Navy Taps Lockheed Martin to Build Laser Weapons System
By RICHARD R. BURGESS, Managing Editor
ARLINGTON, Va. — The Navy has awarded to Lockheed Martin a contract to develop and build a ship-borne laser weapon system.
According to a Jan. 26 contract announcement, Lockheed Martin Aculight Corp. of Bothell, Wash., was being awarded a $150 million cost-plus-incentive-fee contract for the “Surface Navy Laser Weapon System Increment 1, High Energy Laser and Integrated Optical-dazzler with Surveillance System.”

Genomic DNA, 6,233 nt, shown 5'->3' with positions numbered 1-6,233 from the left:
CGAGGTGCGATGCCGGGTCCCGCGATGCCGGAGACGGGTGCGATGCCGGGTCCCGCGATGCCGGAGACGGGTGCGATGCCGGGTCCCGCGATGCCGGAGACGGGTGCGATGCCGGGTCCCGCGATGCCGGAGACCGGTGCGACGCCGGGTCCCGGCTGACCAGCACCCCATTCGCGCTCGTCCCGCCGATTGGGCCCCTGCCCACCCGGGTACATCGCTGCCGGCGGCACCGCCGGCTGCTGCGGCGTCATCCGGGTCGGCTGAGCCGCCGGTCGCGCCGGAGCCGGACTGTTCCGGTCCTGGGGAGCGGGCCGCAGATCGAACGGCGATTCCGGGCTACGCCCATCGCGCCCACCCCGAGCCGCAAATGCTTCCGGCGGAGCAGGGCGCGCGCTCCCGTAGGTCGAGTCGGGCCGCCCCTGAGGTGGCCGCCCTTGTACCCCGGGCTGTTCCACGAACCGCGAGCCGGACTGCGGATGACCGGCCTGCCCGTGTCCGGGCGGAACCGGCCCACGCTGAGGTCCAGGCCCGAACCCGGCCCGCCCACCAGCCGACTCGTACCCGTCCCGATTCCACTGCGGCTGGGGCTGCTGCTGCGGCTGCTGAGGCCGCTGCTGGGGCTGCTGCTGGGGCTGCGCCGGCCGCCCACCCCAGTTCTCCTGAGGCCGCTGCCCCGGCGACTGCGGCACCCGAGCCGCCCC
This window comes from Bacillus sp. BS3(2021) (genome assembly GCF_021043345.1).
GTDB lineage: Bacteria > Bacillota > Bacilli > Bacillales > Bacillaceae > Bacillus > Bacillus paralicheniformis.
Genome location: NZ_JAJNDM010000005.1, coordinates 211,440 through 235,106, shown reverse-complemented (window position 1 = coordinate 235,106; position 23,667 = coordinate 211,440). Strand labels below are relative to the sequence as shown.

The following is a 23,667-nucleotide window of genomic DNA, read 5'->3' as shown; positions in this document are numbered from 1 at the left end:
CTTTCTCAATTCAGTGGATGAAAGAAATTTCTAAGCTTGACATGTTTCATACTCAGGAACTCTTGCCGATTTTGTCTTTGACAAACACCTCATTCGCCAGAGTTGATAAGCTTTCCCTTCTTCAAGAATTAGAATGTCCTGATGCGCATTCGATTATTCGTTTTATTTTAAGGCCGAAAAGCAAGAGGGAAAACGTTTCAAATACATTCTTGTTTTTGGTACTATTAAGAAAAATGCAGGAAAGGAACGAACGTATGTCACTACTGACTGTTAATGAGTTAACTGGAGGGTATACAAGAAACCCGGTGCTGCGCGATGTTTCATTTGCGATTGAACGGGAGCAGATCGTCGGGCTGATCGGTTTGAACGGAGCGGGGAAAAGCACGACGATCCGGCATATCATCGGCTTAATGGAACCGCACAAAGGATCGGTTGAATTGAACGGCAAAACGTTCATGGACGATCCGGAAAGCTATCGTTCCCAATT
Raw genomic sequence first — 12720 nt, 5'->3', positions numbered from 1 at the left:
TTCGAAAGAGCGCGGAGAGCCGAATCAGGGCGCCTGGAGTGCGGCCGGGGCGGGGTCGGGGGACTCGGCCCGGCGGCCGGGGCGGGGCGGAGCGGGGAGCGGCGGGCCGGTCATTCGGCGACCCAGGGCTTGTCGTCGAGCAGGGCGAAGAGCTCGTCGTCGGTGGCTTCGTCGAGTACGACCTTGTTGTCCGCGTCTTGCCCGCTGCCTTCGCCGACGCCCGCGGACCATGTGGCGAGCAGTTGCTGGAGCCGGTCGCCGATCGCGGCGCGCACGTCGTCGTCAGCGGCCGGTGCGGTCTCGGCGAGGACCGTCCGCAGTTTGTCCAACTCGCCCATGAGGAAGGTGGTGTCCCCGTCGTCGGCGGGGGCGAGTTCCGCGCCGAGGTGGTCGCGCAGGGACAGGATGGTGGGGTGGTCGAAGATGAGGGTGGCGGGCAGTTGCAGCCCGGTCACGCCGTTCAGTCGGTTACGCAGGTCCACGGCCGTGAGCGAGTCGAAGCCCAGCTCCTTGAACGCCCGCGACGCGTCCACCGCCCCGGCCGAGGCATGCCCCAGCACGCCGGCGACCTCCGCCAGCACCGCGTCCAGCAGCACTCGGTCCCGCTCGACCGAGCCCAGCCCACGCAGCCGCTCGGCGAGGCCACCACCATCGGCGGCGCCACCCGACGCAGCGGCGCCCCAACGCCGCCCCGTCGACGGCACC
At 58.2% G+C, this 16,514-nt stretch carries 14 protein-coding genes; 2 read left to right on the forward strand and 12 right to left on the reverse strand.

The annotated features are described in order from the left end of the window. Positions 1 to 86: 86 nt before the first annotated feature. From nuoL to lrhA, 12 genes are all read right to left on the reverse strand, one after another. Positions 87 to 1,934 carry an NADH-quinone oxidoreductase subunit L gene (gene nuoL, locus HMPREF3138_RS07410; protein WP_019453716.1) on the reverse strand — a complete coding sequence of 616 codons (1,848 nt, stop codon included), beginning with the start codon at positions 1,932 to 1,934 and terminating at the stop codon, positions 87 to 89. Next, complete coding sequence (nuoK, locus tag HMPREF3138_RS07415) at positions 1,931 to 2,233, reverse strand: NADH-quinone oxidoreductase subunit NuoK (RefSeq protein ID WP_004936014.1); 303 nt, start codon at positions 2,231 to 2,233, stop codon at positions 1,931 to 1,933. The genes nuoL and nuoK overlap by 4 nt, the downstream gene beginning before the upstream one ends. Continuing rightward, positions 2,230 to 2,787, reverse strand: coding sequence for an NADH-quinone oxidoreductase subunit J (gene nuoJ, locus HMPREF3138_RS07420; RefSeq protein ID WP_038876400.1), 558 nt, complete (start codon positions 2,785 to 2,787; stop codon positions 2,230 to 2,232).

Lockheed Martin Aculight will develop, manufacture and deliver two test units in fiscal 2020. One system will be used for land-based testing. The other will be installed on a Flight IIA version of an Arleigh Burke-class guided-missile destroyer. Work on the contract is expected to be complete by April 2020. Options, if exercised, could increase the value of the contract to $942.8 million.
The Navy deployed an experimental Laser Weapon System (LaWS), the SEQ-3, on the afloat forward-support base ship USS Ponce in 2014 in the Persian Gulf for three years. The ship was decommissioned last fall and the LaWS was to be transferred to the Naval Surface Weapons Center in Dahlgren, Va., to be used as a test-bed, according to Naval Sea Systems Command. An upgraded version of the SEQ-3 will be installed on the San Antonio-class amphibious transport dock ship USS Portland later in this year.